But it was the start of more than 40 years of activism with organizations ranging from Animal Justice to pToronto Pig Save, the Animal Alliance of Canada, pPeople for the Ethical Treatment of Animals, World Animal Protection and Zoo Check.

She worked as an educator in public schools with the SPCA's Kindness Club, teaching children that part of being a good human being is treating animals with compassion. She travelled to remote areas of Canada with a team of volunteer veterinarians to teach communities about the importance of spaying and neutering domesticated animals. She regularly brought feral cats to the SPCA and paid out of her own pocket for them to be spayed and neutered.

Teaching with the Kindness Club, 2003.
Teaching with the Kindness Club, 2003.

In death she is being recognized in vigils around the world and by high profile people ranging from PETA president Ingrid Newkirk, Greenpeace co-founder Paul Watson and Academy Award-winning actor Joaquin Phoenix, who acknowledged Regan for spending "the final moments of her life providing comfort to pigs who had never experienced the touch of a kind hand."

Activists are carrying out a range of creative actions in her name, from "liberating" 50 turkeys from a farm in the U.K. to negotiating the release of two pigs (now named "Regan" and "Russell") from a factory farm in Iowa to gluing themselves to the road outside the Canadian embassy in London, England.

Her death has unexpectedly launched her into the limelight, but for those who knew Regan, she was a beloved daughter, partner and friend who was as unique as her moniker. (She was named after one of the daughters in Shakespeare's King Lear and liked to joke that she was thankful her parents didn't saddle her with the name of one of the king's other daughters - Goneril.)

I felt lucky to be in her circle. I'd known her for a decade but we got close five years ago when she was the first person to respond to a call I put out asking if anyone was interested in staging an indoor protest during Bill Cosby's appearance at Hamilton Place, on the final leg of the comedian's boldly touted "Far From Finished" tour.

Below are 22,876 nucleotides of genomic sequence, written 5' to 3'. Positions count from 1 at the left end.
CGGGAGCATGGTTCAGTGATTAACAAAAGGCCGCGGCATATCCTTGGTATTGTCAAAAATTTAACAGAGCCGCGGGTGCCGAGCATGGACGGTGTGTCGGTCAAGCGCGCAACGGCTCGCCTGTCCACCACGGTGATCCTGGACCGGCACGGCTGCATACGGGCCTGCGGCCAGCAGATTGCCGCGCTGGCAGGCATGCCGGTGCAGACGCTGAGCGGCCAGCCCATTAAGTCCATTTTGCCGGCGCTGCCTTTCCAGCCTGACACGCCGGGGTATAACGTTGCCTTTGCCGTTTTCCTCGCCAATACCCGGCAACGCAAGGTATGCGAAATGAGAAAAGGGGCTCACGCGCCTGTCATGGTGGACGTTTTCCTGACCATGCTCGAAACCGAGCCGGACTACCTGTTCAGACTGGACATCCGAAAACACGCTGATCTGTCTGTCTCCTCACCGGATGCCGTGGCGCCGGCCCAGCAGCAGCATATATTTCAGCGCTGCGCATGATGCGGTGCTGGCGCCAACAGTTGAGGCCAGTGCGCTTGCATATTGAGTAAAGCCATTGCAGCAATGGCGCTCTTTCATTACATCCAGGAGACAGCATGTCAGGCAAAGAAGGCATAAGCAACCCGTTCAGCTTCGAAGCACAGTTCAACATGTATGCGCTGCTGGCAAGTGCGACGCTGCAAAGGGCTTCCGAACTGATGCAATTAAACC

At the time, Cosby had been accused by 30 women (the number would eventually increase to 60) of drugging and sexually assaulting them. Regan, a seasoned activist, offered guidance on the finer points of protest-how to ensure no one got hurt and how to avoid criminal charges while getting our message across.

Her then 85-year-old father, Bill Russell, and her partner, Mark Powell, were among the four men who were part of our group of 30. It was Regan who blew the rape whistle that pierced the air 15 minutes into Cosby's show, our cue to stand in unison, unfurl our posters and rise up chanting "We Believe the Women!" over and over while we slowly walked out of the theatre under the watchful eyes of police officers and security guards.

The next day, our small act of defiance made headlines. This was a big deal for me, but not so much for Regan who'd been arrested 11 times for acts of civil disobedience. Heading to a protest was about as routine for her as heading to the grocery store. (Shortly before she was killed, she was part of a local Black Lives Matter rally.)

Regan with her partner Mark and her father, Bill at the Bill Cosby protest in 2015.
Regan with her partner Mark and her father, Bill at the Bill Cosby protest in 2015.

Regan was bold in her determination to protect animals-to the point of carrying bolt cutters in the trunk of her car in case she needed to cut through a fence to save an animal in distress. Weeks before her death, she went on a covert mission to northern Quebec to investigate reported abuse in the sled dog industry.

Every year, she defiantly stormed the fences in an annual protest at the controversial Marineland amusement park in Niagara Falls. Captured on video (watch at the 5:37 minute mark), she said, "People say we're breaking the law by storming? How do you think women got the right [to vote]? How do you think slavery was abolished? People stood up and broke laws."